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I can answer questions regarding mice as pets, mouse behavior, color and coat genetics, breeding techniques, and general health questions. I can help with caging and setup, nutrition, social issues, and what to do in most mouse emergencies (such as unplanned litters, injuries, fighting, etc.). I can also assist with questions pertaining to orphaned mouse pups, weaning litters, and questions of mating and birthing. I cannot answer questions about exotic or wild varieties of mice such as spiny or pygmy mice. *****FOR EMERGENCIES, anything requiring immediate medical intervention, PLEASE take your mouse to a professional veterinarian or wildlife rehabilitator who works with mice as soon as possible! IMPORTANT RESOURCES: Raising Orphaned Mice: http://www.rmca.org/Articles/orphans.htm Orphaned Mice Videos: http://www.youtube.com/user/CreekValleyCritters/videos?query=raising Natasha's Your First Mouse: http://www.youtube.com/watch?v=RNK4uqNZTbA&feature=share General Mouse Help: http://www.fancymice.info/ Mouse Info and Exotic Breeds: http://www.hiiret.fi/eng/species/

Experience in the area

I have enjoyed the companionship of mice nonstop since 2004, and spent a year caring for them in a lab where I learned a great deal about their breeding, social needs, and health. I spent a few years breeding them, specifically working with albinos, marked mice, angora mice, and satins. My education never stopped - I am learning something new every day from current and well-established research thanks to the wonderful folks at the Jackson Laboratory, as well as from my wonderful mousey friends online. I also love learning from my terrific questioners here on AllExperts - you folks keep my passion for these amazing animals alive and well!


East Coast Mouse Association - expired, American Fancy Rat and Mouse Association - expired


Partial University for a B.S. in Microbiology, Partial University for a 2-year degree in Veterinary Technology (RVT cert), C.E. classes in pathogens, aseptic technique, genetics, and applications

What do you like about this subject?

I love that there is always something new to learn about mice - even when you think you have them figured out, they will surprise you. They have so much love to give, even though they're tiny! I also really love figuring out their genetics; it's like an exciting puzzle every time.

What do you still hope to achieve/learn in this field?

Like I said, learning never stops with mice! Some day I would like to contribute to the study of mice, and in the meantime I want to learn as much as possible about their behaviors, genetics, and health. Through education and aid, I hope to improve the quality, health and lifespans of pet mice.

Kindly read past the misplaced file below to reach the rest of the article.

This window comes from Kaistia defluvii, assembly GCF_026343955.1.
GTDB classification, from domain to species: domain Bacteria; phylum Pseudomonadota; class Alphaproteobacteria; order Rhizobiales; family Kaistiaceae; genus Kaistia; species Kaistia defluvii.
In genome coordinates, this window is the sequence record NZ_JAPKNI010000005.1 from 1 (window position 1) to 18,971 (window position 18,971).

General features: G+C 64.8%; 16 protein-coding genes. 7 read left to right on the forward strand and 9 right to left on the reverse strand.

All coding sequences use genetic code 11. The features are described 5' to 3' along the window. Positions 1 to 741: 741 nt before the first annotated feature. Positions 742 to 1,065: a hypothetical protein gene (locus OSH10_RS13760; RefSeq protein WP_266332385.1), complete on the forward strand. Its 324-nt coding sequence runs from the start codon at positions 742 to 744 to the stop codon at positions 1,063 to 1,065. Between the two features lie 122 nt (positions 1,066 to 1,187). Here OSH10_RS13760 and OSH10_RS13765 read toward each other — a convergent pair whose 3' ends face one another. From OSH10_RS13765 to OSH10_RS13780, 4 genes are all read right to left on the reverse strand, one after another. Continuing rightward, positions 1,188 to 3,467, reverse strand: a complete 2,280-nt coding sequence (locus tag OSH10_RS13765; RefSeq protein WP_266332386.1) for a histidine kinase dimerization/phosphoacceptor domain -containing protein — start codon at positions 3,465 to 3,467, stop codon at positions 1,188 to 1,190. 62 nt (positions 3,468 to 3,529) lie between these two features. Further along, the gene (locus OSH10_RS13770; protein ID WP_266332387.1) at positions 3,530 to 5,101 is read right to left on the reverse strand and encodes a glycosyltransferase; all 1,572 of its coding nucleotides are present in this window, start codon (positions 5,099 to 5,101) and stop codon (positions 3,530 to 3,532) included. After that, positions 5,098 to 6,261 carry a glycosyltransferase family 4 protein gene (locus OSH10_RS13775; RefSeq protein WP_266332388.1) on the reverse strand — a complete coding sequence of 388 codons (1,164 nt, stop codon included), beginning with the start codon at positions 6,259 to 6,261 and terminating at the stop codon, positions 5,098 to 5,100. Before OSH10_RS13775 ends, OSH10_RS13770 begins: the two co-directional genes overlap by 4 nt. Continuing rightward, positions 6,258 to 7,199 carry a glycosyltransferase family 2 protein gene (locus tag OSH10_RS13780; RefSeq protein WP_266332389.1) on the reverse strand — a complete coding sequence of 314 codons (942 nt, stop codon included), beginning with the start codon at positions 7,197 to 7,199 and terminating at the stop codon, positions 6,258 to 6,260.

Something interesting about this subject that others may not know:

Female mice who want to establish dominance in an all-female cage may mount other females, or on some occasions, trim the whiskers of fur in a certain pattern on all the submissive does in the cage. The latter is called barbering, is possibly learned (but also possibly genetic), and is really interesting to observe.

Something controversial or provocative about this subject

Feeder mice are pretty controversial, but in my opinion more attention should be paid to how the mice are treated when alive. Mice that are fed live to constrictors are actually killed fairly more humanely than once thought - rather than the mice being suffocated, their blood is actually cut off from their brain, which induces shock and death much quicker and less painfully.

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Kevin02/16/17101010Very honest and straightforward answer.

Recent Answers from Tamarah

2017-03-27 Sick mice:

Hi Jinx,    It sounds like they may have a contagious intestinal parasite or infection, so wet tail is definitely a possibility, but there are other culprits as well.  There is an over the counter medication

2017-03-24 Fighting Girls?:

Hi Bailey,    While I would have expected them to have their social hierarchy sorted by now, it's not that unusual for it to be a little flexible for the first couple of weeks.  As long as they are not

2017-03-23 Possibly sick mouse:

Hi Tajia,    It does sound like she may be ill.  It's actually pretty common for a mouse to come down with symptoms within the first 3-4 weeks, due to the combination of stress from a move (lowers immune

2017-03-20 Adopting a Mouse While having a cold:

No problem!    I'm glad you got your little meeces!  Any kind of big change in environment, like from pet shop or breeder to new home, is stressful in general for mice.  They were likely already pretty

2017-03-17 Adopting a Mouse While having a cold:

Hi Bailey,    I'm sorry for my delayed response.  Did you end up getting your new little friends?  It is safe to adopt mice while you are sick, as it's very unlikely that you would pass the common cold


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